The figure is in a combat stance, facing to the left with the left leg forward and the right arm pulled back in a striking position. Both hands are drilled, indicating that a weapon or other object was held in the left hand as well as the right. The object shows an entirely feline head and a long, curling tail; nonetheless, it still is in an essentially human, bipedal stance and displays paw-like hands clenched in human fashion with thumbs that slightly cover the ends of the second digits. A considerable amount of cinnabar staining still adheres to the surface, particularly in the more recessed areas, such as the mouth, ears, inner arms, and groin. Along with drilled holes to indicate the nostrils, small and carefully drilled pits mark the spaces between the fingers and toes. A series of curving incised lines delineate the fingers from the backs of the hands, and the rear paws of this figure are marked with a trefoil-like device denoting the pads of feline paws. As in other Olmec examples of serpentine Transformation Figures, minute disks of polished iron pyrite serve as the eyes of the jaguar face.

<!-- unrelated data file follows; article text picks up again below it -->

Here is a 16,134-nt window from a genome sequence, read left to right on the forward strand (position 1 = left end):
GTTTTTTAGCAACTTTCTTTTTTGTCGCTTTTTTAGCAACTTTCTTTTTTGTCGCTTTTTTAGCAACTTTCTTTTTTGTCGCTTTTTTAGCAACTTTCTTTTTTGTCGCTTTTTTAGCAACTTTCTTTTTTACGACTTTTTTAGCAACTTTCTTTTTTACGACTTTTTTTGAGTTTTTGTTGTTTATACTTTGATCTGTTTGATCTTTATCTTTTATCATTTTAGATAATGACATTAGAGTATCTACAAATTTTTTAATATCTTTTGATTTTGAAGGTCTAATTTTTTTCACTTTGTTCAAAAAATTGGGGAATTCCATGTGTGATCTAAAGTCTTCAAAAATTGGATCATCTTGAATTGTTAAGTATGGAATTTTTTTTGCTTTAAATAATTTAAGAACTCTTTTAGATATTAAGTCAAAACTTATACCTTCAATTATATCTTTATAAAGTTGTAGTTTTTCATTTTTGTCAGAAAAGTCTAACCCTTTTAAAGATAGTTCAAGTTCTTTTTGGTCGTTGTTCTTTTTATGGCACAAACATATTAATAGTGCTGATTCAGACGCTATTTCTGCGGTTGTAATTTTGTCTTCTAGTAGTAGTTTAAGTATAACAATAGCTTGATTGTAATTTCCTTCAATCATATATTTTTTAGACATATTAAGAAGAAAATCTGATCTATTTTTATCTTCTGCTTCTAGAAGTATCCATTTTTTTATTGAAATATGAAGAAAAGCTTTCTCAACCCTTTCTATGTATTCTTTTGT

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Times Books (Firm) 1988 Past Worlds: The Times Atlas of Archaeology. Hammond, Maplewood, N.J., p. 215.